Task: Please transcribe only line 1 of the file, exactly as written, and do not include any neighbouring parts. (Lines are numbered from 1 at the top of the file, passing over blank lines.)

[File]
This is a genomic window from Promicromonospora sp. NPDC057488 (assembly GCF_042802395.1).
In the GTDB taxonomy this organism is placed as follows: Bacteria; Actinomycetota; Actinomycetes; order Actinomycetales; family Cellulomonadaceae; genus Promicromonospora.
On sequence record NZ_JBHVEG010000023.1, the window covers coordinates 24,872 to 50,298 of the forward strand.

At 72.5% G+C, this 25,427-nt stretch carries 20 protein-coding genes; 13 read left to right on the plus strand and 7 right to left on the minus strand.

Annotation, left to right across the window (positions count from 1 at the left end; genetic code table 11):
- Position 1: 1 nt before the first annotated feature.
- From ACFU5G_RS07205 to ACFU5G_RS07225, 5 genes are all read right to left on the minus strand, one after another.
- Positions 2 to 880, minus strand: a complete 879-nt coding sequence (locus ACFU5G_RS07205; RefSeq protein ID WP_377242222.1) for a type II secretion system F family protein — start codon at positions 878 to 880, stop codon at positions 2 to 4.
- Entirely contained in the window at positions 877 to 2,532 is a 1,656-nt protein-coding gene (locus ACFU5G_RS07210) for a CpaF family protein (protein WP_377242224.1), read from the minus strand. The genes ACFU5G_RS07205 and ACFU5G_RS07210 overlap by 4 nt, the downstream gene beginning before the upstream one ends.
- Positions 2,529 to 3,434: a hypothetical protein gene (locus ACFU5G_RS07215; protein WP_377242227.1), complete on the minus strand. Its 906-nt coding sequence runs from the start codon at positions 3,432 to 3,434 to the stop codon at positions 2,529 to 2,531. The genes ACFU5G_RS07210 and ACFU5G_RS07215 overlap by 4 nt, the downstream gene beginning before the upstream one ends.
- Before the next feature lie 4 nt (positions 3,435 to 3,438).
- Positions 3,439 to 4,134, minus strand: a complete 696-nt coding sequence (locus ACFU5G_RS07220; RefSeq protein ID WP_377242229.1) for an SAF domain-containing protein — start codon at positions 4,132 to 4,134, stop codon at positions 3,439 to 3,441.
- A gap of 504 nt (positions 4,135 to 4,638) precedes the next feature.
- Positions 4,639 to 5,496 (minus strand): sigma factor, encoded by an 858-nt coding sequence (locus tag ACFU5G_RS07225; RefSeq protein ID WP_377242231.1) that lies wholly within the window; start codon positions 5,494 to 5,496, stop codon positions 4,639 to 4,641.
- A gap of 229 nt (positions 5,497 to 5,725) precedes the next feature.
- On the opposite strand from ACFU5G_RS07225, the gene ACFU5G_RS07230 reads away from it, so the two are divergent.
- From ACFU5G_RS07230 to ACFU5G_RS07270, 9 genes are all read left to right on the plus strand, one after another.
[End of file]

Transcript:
This is a genomic window from Promicromonospora sp. NPDC057488 (assembly GCF_042802395.1).